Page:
On February 23, McCourt will host graduate students from a cohort of 137 universities to participate in the 2019 NASPAA-Batten Student Simulation Competition. This year’s competition—a partnership between the University of Virginia Frank Batten School of Leadership and Public Policy and the Network of Schools of Public Policy, Affairs, and Administration (NASPAA)—will connect a record 585 students from 11 global host sites including Dhaka, Cairo, Mexico City, and San Francisco to tackle policy issues associated with forced migration through computer-based simulated gameplay. Developed by experts at the Batten School’s Center for Leadership Simulation and Gaming (CLSG) who utilized extensive real-world data, the simulation places students in leadership roles within a time-sensitive, fast-paced environment where they must work together to solve complex policy issues.
“We designed the Host Nations simulation to be challenging, exciting and educational,” said CLSG Director Noah Myung. “The game was developed using real-world data on a pressing and timely issue. Participants, placed in teams, compete with other teams to select the best approaches to asylum policy in different economic and political environments, while their success is measured against specific metrics and policy objectives. Incorporating scholarly knowledge from fields as such as economics, migration studies, and systems modelling, we have created a versatile learning tool that can be deployed anywhere in the world.”
Built specifically for students of public policy, Host Nations: A Refugee Simulation is a web-based experiential learning tool. Taking on roles such as Prime Minister, Minister of Labor, or Minister of Health and Human Services, players will work in teams to manage a migrant influx. Each player will be in charge of a distinct policy portfolio and the decisions they make will affect not only their own country but the other teams’ as well. The game challenges participants to weigh human rights, integration, and GDP growth against budget restrictions and political resistance. Teams will be evaluated on simulation scores, negotiation skills, and presentations made to regional site judges. A panel of prominent “super judges” will determine the global winner and award $5,000 USD in prize money.
“Simulation-based learning is an incredibly valuable tool, offering some of the most exciting, intense, and impactful learning on the planet for public affairs education,” said NASPAA Executive Director Laurel McFarland. “In the classroom, our graduate students have been trained to be problem solvers, team players, and analysts— these simulations enhance students’ abilities to tackle complex policy problems they may face in the real world. They’ll be ready for the next influx of migrants—or for whatever crisis they might face in their public service career.”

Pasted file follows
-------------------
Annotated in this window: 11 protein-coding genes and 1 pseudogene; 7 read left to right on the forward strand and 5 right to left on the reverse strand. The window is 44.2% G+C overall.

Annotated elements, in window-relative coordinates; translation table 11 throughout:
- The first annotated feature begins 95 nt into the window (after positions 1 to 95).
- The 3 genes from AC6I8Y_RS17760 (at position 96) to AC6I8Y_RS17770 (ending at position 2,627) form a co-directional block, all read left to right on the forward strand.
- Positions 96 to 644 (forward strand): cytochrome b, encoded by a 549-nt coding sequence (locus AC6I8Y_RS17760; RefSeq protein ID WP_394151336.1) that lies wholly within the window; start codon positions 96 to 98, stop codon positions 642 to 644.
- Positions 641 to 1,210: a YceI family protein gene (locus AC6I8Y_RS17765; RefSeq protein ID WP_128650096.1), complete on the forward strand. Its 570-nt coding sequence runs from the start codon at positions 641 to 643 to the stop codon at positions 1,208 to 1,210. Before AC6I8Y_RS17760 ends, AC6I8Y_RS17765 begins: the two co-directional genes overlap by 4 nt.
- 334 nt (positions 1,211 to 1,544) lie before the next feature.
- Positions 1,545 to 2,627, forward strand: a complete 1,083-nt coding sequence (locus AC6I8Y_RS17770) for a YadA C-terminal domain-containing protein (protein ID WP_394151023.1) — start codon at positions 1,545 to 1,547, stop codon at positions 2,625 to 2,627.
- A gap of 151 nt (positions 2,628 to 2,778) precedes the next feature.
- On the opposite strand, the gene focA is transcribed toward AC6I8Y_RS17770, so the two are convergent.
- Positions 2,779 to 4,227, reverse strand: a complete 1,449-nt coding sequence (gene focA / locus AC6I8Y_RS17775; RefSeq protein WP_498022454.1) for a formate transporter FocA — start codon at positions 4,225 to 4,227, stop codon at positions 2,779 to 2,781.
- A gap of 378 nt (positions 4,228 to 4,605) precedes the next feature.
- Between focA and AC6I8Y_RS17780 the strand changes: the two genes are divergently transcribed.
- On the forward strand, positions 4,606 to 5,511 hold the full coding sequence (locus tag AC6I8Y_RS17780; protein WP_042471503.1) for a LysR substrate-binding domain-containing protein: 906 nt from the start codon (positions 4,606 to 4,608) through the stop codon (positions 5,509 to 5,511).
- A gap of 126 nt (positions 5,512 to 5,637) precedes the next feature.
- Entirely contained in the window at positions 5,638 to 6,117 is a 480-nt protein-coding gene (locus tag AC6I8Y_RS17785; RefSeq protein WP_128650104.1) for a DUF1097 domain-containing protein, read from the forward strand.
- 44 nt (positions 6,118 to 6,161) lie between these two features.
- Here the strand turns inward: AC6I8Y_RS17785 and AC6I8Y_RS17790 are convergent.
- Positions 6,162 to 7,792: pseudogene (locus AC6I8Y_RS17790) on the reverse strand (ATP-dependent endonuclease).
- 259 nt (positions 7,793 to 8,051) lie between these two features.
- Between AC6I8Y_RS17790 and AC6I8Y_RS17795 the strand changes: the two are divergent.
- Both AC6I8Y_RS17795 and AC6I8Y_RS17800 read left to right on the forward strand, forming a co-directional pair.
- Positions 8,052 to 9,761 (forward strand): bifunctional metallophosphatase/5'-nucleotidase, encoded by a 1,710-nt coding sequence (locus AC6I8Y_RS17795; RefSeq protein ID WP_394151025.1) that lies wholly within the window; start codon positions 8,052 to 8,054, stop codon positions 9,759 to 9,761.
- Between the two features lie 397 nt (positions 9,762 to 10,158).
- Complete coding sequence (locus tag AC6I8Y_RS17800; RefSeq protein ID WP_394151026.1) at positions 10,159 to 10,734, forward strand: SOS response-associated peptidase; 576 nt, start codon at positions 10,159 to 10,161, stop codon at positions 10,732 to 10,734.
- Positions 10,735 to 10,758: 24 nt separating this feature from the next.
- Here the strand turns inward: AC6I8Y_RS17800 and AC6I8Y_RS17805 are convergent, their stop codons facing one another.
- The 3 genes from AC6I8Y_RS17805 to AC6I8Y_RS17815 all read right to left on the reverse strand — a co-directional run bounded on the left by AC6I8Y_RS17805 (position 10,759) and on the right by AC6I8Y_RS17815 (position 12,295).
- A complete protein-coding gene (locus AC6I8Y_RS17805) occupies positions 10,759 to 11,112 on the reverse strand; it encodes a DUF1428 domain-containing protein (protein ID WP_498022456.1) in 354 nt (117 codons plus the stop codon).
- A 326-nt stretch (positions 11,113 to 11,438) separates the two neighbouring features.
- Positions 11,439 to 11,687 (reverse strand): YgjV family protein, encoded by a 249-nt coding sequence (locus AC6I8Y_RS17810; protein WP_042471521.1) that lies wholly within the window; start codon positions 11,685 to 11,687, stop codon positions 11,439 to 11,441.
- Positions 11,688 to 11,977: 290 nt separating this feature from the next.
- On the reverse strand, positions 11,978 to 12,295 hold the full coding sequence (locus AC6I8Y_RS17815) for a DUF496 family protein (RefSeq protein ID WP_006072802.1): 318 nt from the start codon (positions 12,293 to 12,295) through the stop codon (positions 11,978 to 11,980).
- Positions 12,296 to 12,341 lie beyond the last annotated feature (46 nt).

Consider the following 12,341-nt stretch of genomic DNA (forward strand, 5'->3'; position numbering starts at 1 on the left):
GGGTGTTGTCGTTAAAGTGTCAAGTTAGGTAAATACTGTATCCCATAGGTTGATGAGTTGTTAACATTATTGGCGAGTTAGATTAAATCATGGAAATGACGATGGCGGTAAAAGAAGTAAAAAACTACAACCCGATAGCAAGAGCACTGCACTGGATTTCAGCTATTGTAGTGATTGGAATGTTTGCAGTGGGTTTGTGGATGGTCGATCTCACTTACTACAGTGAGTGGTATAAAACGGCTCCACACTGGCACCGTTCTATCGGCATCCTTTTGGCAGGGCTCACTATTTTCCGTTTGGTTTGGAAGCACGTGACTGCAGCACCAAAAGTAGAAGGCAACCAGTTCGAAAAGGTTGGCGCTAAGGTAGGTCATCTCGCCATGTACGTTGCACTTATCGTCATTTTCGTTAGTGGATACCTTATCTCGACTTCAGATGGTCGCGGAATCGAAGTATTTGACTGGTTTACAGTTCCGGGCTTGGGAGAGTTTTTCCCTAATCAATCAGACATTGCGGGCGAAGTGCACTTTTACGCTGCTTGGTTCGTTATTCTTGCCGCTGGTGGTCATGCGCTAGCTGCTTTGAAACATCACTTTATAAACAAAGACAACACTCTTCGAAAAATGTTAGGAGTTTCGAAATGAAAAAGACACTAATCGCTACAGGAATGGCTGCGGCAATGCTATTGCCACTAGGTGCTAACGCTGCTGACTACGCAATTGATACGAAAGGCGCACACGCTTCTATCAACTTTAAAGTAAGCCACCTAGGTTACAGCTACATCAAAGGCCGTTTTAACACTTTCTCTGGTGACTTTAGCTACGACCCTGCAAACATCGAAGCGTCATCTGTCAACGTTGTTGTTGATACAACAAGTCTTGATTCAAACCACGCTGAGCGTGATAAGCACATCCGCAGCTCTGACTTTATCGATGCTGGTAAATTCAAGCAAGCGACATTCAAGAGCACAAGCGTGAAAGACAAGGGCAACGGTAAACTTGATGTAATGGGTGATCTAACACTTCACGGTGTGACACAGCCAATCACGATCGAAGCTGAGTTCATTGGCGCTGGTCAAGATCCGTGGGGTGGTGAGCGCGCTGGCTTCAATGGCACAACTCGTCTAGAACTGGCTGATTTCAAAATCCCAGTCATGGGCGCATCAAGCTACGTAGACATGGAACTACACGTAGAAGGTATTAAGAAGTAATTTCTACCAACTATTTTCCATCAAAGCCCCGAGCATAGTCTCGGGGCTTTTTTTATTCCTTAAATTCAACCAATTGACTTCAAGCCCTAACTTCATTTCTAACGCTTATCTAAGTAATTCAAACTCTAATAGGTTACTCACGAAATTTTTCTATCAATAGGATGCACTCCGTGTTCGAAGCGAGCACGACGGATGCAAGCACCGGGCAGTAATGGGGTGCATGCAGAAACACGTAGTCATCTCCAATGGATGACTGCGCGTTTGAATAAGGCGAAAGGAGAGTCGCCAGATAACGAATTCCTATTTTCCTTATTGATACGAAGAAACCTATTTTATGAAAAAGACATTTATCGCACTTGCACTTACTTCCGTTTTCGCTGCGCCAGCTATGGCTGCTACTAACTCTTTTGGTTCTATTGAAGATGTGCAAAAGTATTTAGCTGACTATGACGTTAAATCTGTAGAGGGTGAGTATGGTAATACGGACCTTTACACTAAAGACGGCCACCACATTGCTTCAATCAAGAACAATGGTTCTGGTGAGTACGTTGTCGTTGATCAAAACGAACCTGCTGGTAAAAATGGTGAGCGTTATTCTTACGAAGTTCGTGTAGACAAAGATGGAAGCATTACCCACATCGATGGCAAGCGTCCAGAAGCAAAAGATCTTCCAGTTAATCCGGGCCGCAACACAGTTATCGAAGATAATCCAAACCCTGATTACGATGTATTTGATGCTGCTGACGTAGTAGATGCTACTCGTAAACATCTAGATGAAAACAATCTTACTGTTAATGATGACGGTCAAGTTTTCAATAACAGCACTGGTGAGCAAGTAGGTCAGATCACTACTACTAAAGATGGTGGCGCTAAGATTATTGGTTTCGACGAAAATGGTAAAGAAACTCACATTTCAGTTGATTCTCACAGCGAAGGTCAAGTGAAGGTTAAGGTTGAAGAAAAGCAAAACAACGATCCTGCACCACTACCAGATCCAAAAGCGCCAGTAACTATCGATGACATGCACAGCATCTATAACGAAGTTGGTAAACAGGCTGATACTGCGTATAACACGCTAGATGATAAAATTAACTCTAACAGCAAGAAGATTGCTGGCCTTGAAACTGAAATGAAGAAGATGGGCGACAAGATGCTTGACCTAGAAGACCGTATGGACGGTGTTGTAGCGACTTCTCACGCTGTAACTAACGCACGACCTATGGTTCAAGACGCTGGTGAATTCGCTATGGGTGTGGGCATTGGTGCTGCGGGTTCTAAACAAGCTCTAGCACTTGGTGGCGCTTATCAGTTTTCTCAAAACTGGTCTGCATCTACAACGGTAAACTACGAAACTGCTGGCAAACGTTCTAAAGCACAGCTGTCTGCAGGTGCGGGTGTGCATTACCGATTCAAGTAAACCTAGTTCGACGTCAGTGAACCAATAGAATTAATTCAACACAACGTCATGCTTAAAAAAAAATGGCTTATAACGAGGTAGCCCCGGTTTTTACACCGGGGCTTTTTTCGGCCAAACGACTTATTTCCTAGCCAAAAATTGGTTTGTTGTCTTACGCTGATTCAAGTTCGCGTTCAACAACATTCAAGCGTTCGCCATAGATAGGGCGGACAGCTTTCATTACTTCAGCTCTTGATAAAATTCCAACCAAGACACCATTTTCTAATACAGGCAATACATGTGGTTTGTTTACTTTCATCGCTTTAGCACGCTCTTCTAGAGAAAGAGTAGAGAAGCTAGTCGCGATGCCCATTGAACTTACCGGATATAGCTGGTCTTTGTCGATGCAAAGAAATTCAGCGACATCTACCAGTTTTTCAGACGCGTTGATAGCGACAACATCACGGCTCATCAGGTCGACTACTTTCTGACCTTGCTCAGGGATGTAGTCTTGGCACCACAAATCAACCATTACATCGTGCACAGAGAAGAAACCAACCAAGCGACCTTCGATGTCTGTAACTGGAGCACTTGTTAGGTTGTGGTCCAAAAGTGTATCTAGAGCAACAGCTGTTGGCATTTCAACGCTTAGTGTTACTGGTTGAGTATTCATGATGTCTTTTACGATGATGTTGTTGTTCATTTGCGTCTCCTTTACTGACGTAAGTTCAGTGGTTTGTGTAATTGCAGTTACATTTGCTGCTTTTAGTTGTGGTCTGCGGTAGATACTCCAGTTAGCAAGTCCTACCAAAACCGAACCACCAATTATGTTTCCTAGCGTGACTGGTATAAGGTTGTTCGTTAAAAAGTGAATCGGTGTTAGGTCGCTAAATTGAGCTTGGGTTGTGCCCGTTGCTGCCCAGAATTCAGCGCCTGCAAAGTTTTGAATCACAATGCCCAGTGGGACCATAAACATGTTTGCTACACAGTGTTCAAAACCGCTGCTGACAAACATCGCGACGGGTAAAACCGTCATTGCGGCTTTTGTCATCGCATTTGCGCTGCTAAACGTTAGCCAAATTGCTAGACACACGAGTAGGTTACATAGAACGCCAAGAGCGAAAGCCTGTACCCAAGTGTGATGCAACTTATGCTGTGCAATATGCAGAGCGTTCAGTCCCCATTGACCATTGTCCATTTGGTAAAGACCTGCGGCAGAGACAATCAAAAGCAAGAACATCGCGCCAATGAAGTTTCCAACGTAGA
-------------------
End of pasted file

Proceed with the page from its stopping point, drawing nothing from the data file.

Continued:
This is the fifth year NASPAA has conducted the student competition and third year partnering with CLSG to produce the simulation. Thousands of students from NASPAA’s global network have participated in the competitions which each year examine a different multifaceted policy issue. For the 2018 NASPAA-Batten Student Simulation Competition, CLSG created a public health crisis simulation in which participants battled a dangerous pandemic. Following the competition, CLSG developed a classroom version, now available for free through their website. The simulation has since been used in university classrooms in Maryland, North Dakota, and Virginia to teach important concepts about public health policy as well as critical thinking skills.
About NASPAA: The Network of Schools of Public Policy, Affairs, and Administration or NASPAA is the global standard in public service education. It is the membership organization of graduate education programs in public policy, public affairs, public administration, and public & nonprofit management. Its over 300 members – located across the U.S. and in 24 countries around the globe – award MPA, MPP, MPAff, and similar degrees. NASPAA is the recognized global accreditor of master’s degree programs in these fields.
About the CLSG: The University of Virginia’s Center for Leadership Simulation and Gaming at the Frank Batten School of Leadership and Public Policy prepares students for public life by allowing them to test real-world solutions in a virtual environment. The CLSG designs, develops and implements cutting edge simulations and experiments to advance education in leadership and public policy; conducts rigorous leadership and public policy research using simulations and experiments; and creates a community of scholarship where faculty, researchers and students are supported in their scholarly efforts related to the methodology of simulations and experiments.